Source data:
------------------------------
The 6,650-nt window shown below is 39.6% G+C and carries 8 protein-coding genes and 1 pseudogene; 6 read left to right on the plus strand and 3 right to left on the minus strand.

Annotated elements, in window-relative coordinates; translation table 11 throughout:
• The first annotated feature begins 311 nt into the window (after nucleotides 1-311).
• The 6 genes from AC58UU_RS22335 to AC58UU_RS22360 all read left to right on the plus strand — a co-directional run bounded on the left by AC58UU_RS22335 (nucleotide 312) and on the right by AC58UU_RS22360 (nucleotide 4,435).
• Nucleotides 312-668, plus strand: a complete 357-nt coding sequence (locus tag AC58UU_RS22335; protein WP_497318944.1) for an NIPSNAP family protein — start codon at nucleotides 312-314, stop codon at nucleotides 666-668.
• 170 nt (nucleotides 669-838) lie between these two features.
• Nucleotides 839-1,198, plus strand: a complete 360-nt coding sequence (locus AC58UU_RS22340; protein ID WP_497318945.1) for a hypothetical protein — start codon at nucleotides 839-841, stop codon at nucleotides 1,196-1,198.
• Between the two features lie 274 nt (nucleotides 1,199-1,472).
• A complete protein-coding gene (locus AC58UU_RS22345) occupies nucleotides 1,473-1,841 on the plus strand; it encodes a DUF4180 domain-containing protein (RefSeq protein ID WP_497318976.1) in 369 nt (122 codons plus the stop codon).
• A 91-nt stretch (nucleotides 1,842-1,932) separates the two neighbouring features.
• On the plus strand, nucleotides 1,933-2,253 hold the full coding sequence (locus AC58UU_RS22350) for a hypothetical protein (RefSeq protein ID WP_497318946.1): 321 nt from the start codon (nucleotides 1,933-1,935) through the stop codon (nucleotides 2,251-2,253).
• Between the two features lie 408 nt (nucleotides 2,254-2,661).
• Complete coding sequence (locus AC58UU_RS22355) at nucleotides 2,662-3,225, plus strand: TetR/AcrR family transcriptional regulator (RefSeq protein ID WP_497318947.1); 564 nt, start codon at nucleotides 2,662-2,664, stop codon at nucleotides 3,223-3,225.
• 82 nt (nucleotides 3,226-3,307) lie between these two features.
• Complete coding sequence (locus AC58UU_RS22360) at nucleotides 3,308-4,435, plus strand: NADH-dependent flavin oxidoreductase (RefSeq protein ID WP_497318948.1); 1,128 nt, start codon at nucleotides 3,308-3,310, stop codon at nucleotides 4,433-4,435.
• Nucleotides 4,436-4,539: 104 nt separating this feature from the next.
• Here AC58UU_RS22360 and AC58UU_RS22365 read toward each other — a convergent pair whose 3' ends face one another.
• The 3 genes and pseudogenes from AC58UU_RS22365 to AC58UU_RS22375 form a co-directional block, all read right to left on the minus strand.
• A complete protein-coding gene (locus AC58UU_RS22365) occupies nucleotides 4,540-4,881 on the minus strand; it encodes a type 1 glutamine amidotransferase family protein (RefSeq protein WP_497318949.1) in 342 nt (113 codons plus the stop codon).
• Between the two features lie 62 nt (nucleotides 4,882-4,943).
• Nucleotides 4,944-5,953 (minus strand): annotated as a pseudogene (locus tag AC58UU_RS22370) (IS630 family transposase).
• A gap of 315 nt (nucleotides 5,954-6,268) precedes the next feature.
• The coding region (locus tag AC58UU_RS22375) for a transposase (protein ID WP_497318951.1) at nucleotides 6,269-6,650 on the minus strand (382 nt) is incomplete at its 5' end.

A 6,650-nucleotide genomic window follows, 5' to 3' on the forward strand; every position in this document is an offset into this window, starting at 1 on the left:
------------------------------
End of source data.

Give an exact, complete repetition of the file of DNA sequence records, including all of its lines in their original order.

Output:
The 6,650-nt window shown below is 39.6% G+C and carries 8 protein-coding genes and 1 pseudogene; 6 read left to right on the plus strand and 3 right to left on the minus strand.

Annotated elements, in window-relative coordinates; translation table 11 throughout:
• The first annotated feature begins 311 nt into the window (after nucleotides 1-311).
• The 6 genes from AC58UU_RS22335 to AC58UU_RS22360 all read left to right on the plus strand — a co-directional run bounded on the left by AC58UU_RS22335 (nucleotide 312) and on the right by AC58UU_RS22360 (nucleotide 4,435).
• Nucleotides 312-668, plus strand: a complete 357-nt coding sequence (locus tag AC58UU_RS22335; protein WP_497318944.1) for an NIPSNAP family protein — start codon at nucleotides 312-314, stop codon at nucleotides 666-668.
• 170 nt (nucleotides 669-838) lie between these two features.
• Nucleotides 839-1,198, plus strand: a complete 360-nt coding sequence (locus AC58UU_RS22340; protein ID WP_497318945.1) for a hypothetical protein — start codon at nucleotides 839-841, stop codon at nucleotides 1,196-1,198.
• Between the two features lie 274 nt (nucleotides 1,199-1,472).
• A complete protein-coding gene (locus AC58UU_RS22345) occupies nucleotides 1,473-1,841 on the plus strand; it encodes a DUF4180 domain-containing protein (RefSeq protein ID WP_497318976.1) in 369 nt (122 codons plus the stop codon).
• A 91-nt stretch (nucleotides 1,842-1,932) separates the two neighbouring features.
• On the plus strand, nucleotides 1,933-2,253 hold the full coding sequence (locus AC58UU_RS22350) for a hypothetical protein (RefSeq protein ID WP_497318946.1): 321 nt from the start codon (nucleotides 1,933-1,935) through the stop codon (nucleotides 2,251-2,253).
• Between the two features lie 408 nt (nucleotides 2,254-2,661).
• Complete coding sequence (locus AC58UU_RS22355) at nucleotides 2,662-3,225, plus strand: TetR/AcrR family transcriptional regulator (RefSeq protein ID WP_497318947.1); 564 nt, start codon at nucleotides 2,662-2,664, stop codon at nucleotides 3,223-3,225.
• 82 nt (nucleotides 3,226-3,307) lie between these two features.
• Complete coding sequence (locus AC58UU_RS22360) at nucleotides 3,308-4,435, plus strand: NADH-dependent flavin oxidoreductase (RefSeq protein ID WP_497318948.1); 1,128 nt, start codon at nucleotides 3,308-3,310, stop codon at nucleotides 4,433-4,435.
• Nucleotides 4,436-4,539: 104 nt separating this feature from the next.
• Here AC58UU_RS22360 and AC58UU_RS22365 read toward each other — a convergent pair whose 3' ends face one another.
• The 3 genes and pseudogenes from AC58UU_RS22365 to AC58UU_RS22375 form a co-directional block, all read right to left on the minus strand.
• A complete protein-coding gene (locus AC58UU_RS22365) occupies nucleotides 4,540-4,881 on the minus strand; it encodes a type 1 glutamine amidotransferase family protein (RefSeq protein WP_497318949.1) in 342 nt (113 codons plus the stop codon).
• Between the two features lie 62 nt (nucleotides 4,882-4,943).
• Nucleotides 4,944-5,953 (minus strand): annotated as a pseudogene (locus tag AC58UU_RS22370) (IS630 family transposase).
• A gap of 315 nt (nucleotides 5,954-6,268) precedes the next feature.
• The coding region (locus tag AC58UU_RS22375) for a transposase (protein ID WP_497318951.1) at nucleotides 6,269-6,650 on the minus strand (382 nt) is incomplete at its 5' end.

A 6,650-nucleotide genomic window follows, 5' to 3' on the forward strand; every position in this document is an offset into this window, starting at 1 on the left: